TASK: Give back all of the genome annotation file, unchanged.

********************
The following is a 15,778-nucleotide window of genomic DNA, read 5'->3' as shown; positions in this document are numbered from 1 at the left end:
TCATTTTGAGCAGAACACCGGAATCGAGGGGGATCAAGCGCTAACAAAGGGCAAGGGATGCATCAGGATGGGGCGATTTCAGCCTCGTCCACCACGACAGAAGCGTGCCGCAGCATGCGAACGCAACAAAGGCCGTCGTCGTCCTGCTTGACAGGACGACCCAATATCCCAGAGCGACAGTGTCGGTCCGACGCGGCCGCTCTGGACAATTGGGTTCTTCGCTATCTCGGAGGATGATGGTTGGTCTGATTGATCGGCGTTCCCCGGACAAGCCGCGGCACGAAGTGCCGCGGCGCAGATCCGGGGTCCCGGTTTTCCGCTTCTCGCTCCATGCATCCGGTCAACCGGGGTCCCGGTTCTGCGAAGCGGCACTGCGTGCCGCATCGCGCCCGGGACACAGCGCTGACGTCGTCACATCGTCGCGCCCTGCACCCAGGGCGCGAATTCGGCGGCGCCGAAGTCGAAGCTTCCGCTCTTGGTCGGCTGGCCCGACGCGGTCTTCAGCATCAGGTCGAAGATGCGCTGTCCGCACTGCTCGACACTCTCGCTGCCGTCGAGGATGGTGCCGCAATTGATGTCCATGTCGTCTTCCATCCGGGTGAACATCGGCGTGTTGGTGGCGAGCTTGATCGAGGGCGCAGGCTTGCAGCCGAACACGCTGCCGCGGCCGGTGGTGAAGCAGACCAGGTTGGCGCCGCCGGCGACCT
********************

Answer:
The following is a 15,778-nucleotide window of genomic DNA, read 5'->3' as shown; positions in this document are numbered from 1 at the left end:
TCATTTTGAGCAGAACACCGGAATCGAGGGGGATCAAGCGCTAACAAAGGGCAAGGGATGCATCAGGATGGGGCGATTTCAGCCTCGTCCACCACGACAGAAGCGTGCCGCAGCATGCGAACGCAACAAAGGCCGTCGTCGTCCTGCTTGACAGGACGACCCAATATCCCAGAGCGACAGTGTCGGTCCGACGCGGCCGCTCTGGACAATTGGGTTCTTCGCTATCTCGGAGGATGATGGTTGGTCTGATTGATCGGCGTTCCCCGGACAAGCCGCGGCACGAAGTGCCGCGGCGCAGATCCGGGGTCCCGGTTTTCCGCTTCTCGCTCCATGCATCCGGTCAACCGGGGTCCCGGTTCTGCGAAGCGGCACTGCGTGCCGCATCGCGCCCGGGACACAGCGCTGACGTCGTCACATCGTCGCGCCCTGCACCCAGGGCGCGAATTCGGCGGCGCCGAAGTCGAAGCTTCCGCTCTTGGTCGGCTGGCCCGACGCGGTCTTCAGCATCAGGTCGAAGATGCGCTGTCCGCACTGCTCGACACTCTCGCTGCCGTCGAGGATGGTGCCGCAATTGATGTCCATGTCGTCTTCCATCCGGGTGAACATCGGCGTGTTGGTGGCGAGCTTGATCGAGGGCGCAGGCTTGCAGCCGAACACGCTGCCGCGGCCGGTGGTGAAGCAGACCAGGTTGGCGCCGCCGGCGACCT